Discard tubes unnecessary for coagulation blood tests
MedWire News: Discard tubes are unnecessary when drawing blood samples for coagulation testing, US researchers have found.
Current guidelines from the Clinical and Laboratory Standards Institute recommend drawing and discarding a tube of blood before collection of samples for coagulation testing, despite the evidence for the value of this being circumstantial at best, explain Kristi Smock (ARUP Institute for Clinical and Experimental Pathology, Salt Lake City, Utah) and co-workers.
Following studies showing this is unnecessary for prothrombin time and partial thromboplastin time assays, the team examined whether a discard tube is necessary when measuring levels of fibrinogen, D-dimer, proteins C and S, antithrombin, and factors (F)VIII, IX, and XI.
The researchers compared levels of the coagulation markers in two consecutive blood samples taken from 30 healthy individuals and 30 participants using warfarin.
Analysis showed that none of the coagulation marker results significantly differed between the first and second tubes of blood in the healthy individuals or warfarin users. Indeed, most first and second tubes agreed to within a 10% difference and just 2% had greater than a 15% difference.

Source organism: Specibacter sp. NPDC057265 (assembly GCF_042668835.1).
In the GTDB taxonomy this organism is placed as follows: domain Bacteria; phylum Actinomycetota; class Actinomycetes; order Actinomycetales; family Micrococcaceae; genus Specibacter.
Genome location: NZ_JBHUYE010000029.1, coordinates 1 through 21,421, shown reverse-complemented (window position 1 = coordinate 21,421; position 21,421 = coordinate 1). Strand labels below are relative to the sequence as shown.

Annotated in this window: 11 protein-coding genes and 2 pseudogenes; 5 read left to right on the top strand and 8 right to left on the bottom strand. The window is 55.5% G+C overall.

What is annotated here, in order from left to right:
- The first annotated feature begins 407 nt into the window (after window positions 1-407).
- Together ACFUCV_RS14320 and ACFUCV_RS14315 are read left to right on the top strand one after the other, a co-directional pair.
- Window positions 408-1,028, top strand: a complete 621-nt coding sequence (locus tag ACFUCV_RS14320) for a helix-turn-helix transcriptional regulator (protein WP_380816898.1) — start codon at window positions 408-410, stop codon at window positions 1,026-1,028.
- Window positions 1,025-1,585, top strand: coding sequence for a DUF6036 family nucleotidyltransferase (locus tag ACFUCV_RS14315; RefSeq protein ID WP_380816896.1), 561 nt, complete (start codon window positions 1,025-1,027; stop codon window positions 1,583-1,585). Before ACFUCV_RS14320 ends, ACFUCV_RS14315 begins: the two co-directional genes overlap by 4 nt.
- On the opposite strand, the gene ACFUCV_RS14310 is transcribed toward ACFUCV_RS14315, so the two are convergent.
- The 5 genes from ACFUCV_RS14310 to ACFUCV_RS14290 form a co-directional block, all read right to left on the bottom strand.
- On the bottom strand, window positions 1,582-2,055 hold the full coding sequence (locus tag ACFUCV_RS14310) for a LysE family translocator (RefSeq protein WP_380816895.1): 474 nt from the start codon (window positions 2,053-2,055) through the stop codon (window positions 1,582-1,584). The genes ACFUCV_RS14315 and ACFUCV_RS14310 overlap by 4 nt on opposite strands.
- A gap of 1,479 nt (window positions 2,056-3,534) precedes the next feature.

The first and second tubes of blood produced comparable results regardless of whether the individual had low, normal, or elevated levels of the coagulation markers being examined, Smock et al add in the journal Blood Coagulation & Fibrinolysis.
“This is the first study to evaluate the level of agreement between the first and second tube drawn for a variety of functional assays for coagulant and anticoagulant factors in both normal and abnormal (warfarinized) individuals,” the researchers write.
“Our data suggest that drawing a discard tube is not necessary for specialized coagulation testing,” they conclude.
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By Lynda Williams